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i have a really big array of numbers with double precision...i tried to write it into a file using fprintf()...i need to write these numbers one in each line so i have done something like this.

if((fp2 = fopen("temp", "w")) == NULL) { perror("File cannot be opened"); exit(1); }

for(int k = 0; k < j; k++ )
{
fprintf(fp2, "%0.3lf\n", diff[k]);	
}

However, there is a problem that it writes the data upto certain number of lines after which i gives all zeroes. for example

3.040
0.700
-2.740
0.000
0.000
0.000
0.000
0.000
0.000

i really can't understand what could be the problem. why does it write all values as 0.000 when there are values in the array.

here is how diff was implemented if it helps.

            diff = (double *)malloc(fileSize);

		diff[0] = data[0];


		for(j = 1; j < n; j++ )
		{
			diff[j] = data[j] - data[j-1];
		}

the values from a file were stored in data[]. i then calculated the difference of adjacent values in data[] into diff[] and write it back into another file. fileSize was the size of the original file. and i know for sure that all the values in diff[] are populated correctly.

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How do you know there are some values? Did you use a breakpoint on fprintf() and actually check the contents of this array? –  viraptor Dec 7 '09 at 16:39
    
are you sure tehre are at least j elements inside diff? –  Brian R. Bondy Dec 7 '09 at 16:39
    
Change the lowercase 'l' to an uppercase 'L' in the format specifier. –  user113476 Dec 7 '09 at 16:40
1  
Can you show the source where diff is declared? And also can you show us the source where j is assigned a value? –  PP. Dec 7 '09 at 16:40
    
yes i am sure, i checked it by writing printf("%0.3lf\n", diff[k]) into the console, it shows all the values.so i am pretty sure the data is there...and i know it has size upto j. –  sfactor Dec 7 '09 at 16:41
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4 Answers

up vote 2 down vote accepted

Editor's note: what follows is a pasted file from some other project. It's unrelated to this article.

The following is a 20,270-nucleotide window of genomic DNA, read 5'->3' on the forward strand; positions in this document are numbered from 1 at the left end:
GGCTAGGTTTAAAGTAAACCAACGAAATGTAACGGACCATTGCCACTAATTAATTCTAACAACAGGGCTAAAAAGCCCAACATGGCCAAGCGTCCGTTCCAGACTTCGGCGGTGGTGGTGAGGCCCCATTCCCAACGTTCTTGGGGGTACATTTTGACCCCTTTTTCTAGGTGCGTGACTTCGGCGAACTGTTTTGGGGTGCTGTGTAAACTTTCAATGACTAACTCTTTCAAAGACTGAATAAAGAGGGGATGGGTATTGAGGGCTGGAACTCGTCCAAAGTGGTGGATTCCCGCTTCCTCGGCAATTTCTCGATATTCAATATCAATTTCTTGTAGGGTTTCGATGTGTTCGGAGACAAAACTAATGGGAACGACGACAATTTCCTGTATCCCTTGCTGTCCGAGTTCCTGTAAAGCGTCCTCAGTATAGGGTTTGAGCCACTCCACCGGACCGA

Adding as an official answer after the comments:

You have the following line:


diff = (double *)malloc(fileSize);

Note that when you malloc(fileSize) you are allocating fileSize bytes in memory. Each double takes 8 bytes (more or less depending on platform) so you will have fileSize / 8 elements in your array. Are you SURE that n never exceeds the number of elements in your array?

The reason why your program may work correctly with printf and not with fprintf is that memory bugs are very very subtle. If you start using memory that you haven't allocated then things may be fine for a short period but go haywire when another part of the program quite legitimately decides to start using that piece of memory you're naughtily using already.

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The correct conversion specifier to print a double value is %f, not %lf.

C99 does not specify what %lf accepts. Your implementation may provide %lf as an extension for long doubles or something, but you need to match the type of the variable with the conversion specifier. Check the documentation for your compiler.

If you have long doubles the correct C99 conversion specifier is %Lf.


Edit, after question was edited

            for(j = 1; j < n; j++ )
            {
                    diff[i] = data[i] - data[i-1];
            }

The loop variable is j, the indexes for diff and data are i. Was this a copy/paste error, or is it your real problem? :)


2nd edit

Hmmm ... that malloc(fileSize) looks very, very, fishy.
Don't you know how many elements you need, based on the number of elements in the data array? Use that instead.

diff = malloc(number_of_elements_in_array_data * sizeof *diff);
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yeah it was a copy paste thing, i've corrected that. –  sfactor Dec 7 '09 at 17:10
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It could be the fact that you have the array initialized to zero i.e. 0.0 via memset or similar. And when iterating the array, it pulled in the value in the offset which is zero (it could be you over-allocated/over estimated size of an array).

if((fp2 = fopen("temp", "wt")) == NULL) { 
   perror("File cannot be opened"); 
   exit(1); 
}

for(int k = 0; k < j; k++ )
{
if (diff[k] > 0.0) fprintf(fp2, "%0.3lf\n", diff[k]);      
}

I have added an extra logic to check if the value in the specified offset to the array is greater than zero, to put it into the file.

Another thing, when you specify the type of access mode in the fopen(...) function, it defaults to binary. Really it should be t to specify text mode, as shown above.

Hope this helps, Best regards, Tom.

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fopen() defaults to text mode. The 't' in the mode argument is a (redundant) compiler extension -- it is not recognized by the C Standard. –  pmg Dec 7 '09 at 17:13
    
@pmg: My bad! Thanks for the heads up! I'm old school... :P –  t0mm13b Dec 7 '09 at 18:32
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If you just want to print the first value, and the differences between successive values, Why bother with the difference array? Why not do it the easy way?

fprintf(fp2, "%Lf\n", data[0]);
for(j = 1; j < n; j++ )
{
  fprintf(fp2, "%Lf\n", data[j] - data[j-1]);
}

As the other guy pointed out, your malloc() is probably bogus, and that's what's h0zing you.

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